How to Paint a Grizzly Bear without loosing your mind.

 

 

The mastery of trial and error that I call my art work has lead me to the creation of a grizzly bear that I am proud to present to the world. I had never painted fur before, and so in my confidence decided after watching a few tutorials on YouTube that it would be a piece of cake. Wrong. So wrong. I have decided, in order to save another artist some time and tears, I would break down the process I ended up developing to create this splendid image. 

 

The tools I ended up using: 

 

As you can see the colours are very basic and I feel like they are laughing at me through their devilish yet charming pigments. I changed the base layer of this bear so many times until I eventually came to the conclusion that I was trying to mix too many colours together. 

 

Your base layer is going to determine how the top coats appear to the eye. I can't stress enough just how important it is to get the base pretty much right. 

 

The Base:

 

Burnt Umber. The whole thing, Burnt Umber. This made the bear look like a pile of poop on the canvas. I then drew the outlines and questioned why the heck I was doing this. 

 

First Layer:

 

This is going to be the layer that structures the direction of fur. So take your time on this - not like I did - and do it right so that you don't get confused when you start to add details later.

 

Equal Parts Raw Sienna and Yellow Ochre with a touch of white to make it opaque.

I used the second brush in the photo for basically all the fur. (If you use more Yellow Ochre, you make the fur brighter and more saturated in looks. I encourage rather than doing that, add more white if you want the highlights brighter. Adding more Raw Sienna will give you middle tones, which are always lovely for later on)

 

Once you have done the fur structure over the whole bear. Have a glass of wine. Life has slowed down drastically and you are wishing it was finished already. You're not. 

 

Dilute some Burnt Umber. Make this life saver watery and grab the brush you want to use for this step (for me, I used the fourth item in the photo) and brush this diluted colour over the whole of your painting. This step is repeated after every layer, as it blends the fur together and gives it a warm, deep brown hue. It also makes the base layer neutral, rather than carrying a dominant green undertone or orange undertone. SO important. This took me ages to figure out. You are welcome.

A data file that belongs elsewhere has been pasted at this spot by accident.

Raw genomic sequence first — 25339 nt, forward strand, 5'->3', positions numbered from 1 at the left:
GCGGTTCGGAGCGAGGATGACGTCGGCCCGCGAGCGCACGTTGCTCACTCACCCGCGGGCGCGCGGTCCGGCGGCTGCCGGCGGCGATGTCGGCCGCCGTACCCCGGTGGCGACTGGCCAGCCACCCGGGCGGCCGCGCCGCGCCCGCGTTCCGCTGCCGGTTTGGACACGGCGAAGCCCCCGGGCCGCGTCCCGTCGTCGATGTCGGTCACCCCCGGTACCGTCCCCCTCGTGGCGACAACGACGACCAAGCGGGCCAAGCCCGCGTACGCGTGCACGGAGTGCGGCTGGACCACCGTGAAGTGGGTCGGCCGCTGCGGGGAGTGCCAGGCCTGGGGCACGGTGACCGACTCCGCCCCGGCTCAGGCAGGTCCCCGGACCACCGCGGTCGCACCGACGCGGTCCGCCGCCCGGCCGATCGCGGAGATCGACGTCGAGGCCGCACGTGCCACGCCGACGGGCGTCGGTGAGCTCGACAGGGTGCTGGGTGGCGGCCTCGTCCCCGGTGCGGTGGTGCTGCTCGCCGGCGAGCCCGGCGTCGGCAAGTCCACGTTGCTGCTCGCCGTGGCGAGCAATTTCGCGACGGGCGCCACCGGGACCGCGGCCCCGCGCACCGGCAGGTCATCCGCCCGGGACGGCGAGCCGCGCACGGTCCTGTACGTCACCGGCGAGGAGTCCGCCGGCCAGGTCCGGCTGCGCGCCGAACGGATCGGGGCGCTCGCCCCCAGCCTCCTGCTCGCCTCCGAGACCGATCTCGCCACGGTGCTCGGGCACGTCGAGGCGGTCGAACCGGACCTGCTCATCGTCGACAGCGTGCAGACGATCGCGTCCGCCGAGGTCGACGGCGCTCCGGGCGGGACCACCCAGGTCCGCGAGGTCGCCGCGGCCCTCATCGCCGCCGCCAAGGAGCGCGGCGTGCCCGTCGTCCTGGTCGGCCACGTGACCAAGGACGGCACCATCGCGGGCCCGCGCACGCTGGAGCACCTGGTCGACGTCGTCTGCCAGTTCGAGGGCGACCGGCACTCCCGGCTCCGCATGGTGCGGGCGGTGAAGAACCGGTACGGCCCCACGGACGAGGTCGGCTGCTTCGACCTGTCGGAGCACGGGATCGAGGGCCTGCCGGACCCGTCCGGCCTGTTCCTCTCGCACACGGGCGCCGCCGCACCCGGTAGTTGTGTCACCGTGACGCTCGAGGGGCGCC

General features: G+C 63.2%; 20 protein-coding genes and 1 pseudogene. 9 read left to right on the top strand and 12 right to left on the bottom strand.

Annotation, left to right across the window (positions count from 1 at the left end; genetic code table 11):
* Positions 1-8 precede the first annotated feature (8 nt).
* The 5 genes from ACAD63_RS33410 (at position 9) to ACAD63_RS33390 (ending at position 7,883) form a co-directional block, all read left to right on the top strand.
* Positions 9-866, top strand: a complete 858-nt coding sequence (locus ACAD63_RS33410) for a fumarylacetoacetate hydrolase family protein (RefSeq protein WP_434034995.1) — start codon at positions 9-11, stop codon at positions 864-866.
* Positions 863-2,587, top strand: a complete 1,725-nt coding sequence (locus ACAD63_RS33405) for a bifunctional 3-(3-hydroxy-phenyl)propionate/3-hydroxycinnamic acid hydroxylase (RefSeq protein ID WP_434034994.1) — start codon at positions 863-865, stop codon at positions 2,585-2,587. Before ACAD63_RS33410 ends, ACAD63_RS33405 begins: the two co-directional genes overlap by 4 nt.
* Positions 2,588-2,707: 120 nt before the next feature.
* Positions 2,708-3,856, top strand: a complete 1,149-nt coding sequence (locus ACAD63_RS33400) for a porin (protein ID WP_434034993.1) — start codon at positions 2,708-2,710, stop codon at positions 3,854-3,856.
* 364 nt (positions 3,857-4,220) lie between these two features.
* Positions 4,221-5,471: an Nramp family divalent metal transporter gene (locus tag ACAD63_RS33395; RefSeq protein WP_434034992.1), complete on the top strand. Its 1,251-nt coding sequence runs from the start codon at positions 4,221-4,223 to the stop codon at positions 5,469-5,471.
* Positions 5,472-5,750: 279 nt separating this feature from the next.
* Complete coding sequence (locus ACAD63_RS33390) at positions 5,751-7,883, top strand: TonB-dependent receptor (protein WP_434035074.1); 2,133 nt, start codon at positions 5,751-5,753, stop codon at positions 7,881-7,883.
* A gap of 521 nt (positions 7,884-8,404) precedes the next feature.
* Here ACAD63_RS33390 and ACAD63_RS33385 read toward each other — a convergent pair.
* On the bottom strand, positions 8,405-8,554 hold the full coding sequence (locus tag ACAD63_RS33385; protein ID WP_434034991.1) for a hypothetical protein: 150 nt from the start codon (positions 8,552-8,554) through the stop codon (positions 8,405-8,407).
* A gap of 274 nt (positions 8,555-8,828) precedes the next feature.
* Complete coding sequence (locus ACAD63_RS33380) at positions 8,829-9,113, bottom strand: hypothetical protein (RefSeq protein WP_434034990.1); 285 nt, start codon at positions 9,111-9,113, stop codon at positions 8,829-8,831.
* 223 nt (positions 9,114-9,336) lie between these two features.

Every layer after the first layer:

 

As you build up the layers of fur, it will be different balances of Raw Sienna and Yellow Ochre with a touch or more of white. More white for brighter parts and more Raw Sienna for deeper parts. Brushing over with dilute Burnt Umber to add depth and to blend. 

 

The shadows:

 

Burnt Umber. Not diluted. So easy. See why I feel like I was being laughed at?!

 

Deep Shadows:

 

Burnt Umber with a touch of Black Mars - Not too much... Black is not a natural colour

 

Orange Glow:

 

The parts that are kissed by the sun shining through layers of fur give off a strange orange glow...

 

Just use Raw Sienna and yellow Ochre. No white. 

 

In some parts, the glow will seem more red than orange: Red oxide and Yellow Ochre will do the trick.

 

Medium Tones:

 

Rich red brown - Burnt Umber & Red Oxide

 

Light Brown - Burnt Umber, Red Oxide, Yellow Ochre & White

 

Wet Highlights and Low Lights:

 

Burnt Umber & White (this will dry as a silvery/greyish colour over the other browns. Add small amounts of your Raw Sienna, Yellow Ochre & white mix, which you should have a tone of as you will be using it in everything to make it more or less matching to the fur in the lighter parts). This is the colouring you will blend for the ears or any part that is full of mud and water. 

 

Water drops and Sand on the fur:

 

Raw Sienna and Yellow Ochre with lots more white.

 

 The Skin on the Nose: 

 

I actually can't remember what I did here... I think I used the smallest amount of burgundy with white and burnt umber... Basically Im going to say "good luck" for this part... I have no idea. Useful. I know!

 

So basically, after you have spent days dealing with so much bear, and you feel like you can't remember what it is to talk to another human being or what the sun feels like on your skin... You realise that you have not only achieved something pretty awesome, but that you really don't know anything about bears. It's at this point that you google everything there is about bears, feel intelligent and tell your partner all your new cool facts, and then forget everything right away. Hi 5 knowledge. So much has been accomplished today. 

 

Make sure you paint it life-size... way bigger then it needs to be, have an emotional break down half way through and vow never to paint such a stupidly big painting again. And possibly practice painting fur first before tackling the actual thing. I have learnt a lot about myself the past couple weeks... And my next project is a life-size turtle... the same size as the bear... wait, I haven't learnt a thing. And that's how you paint a grizzly bear.

 

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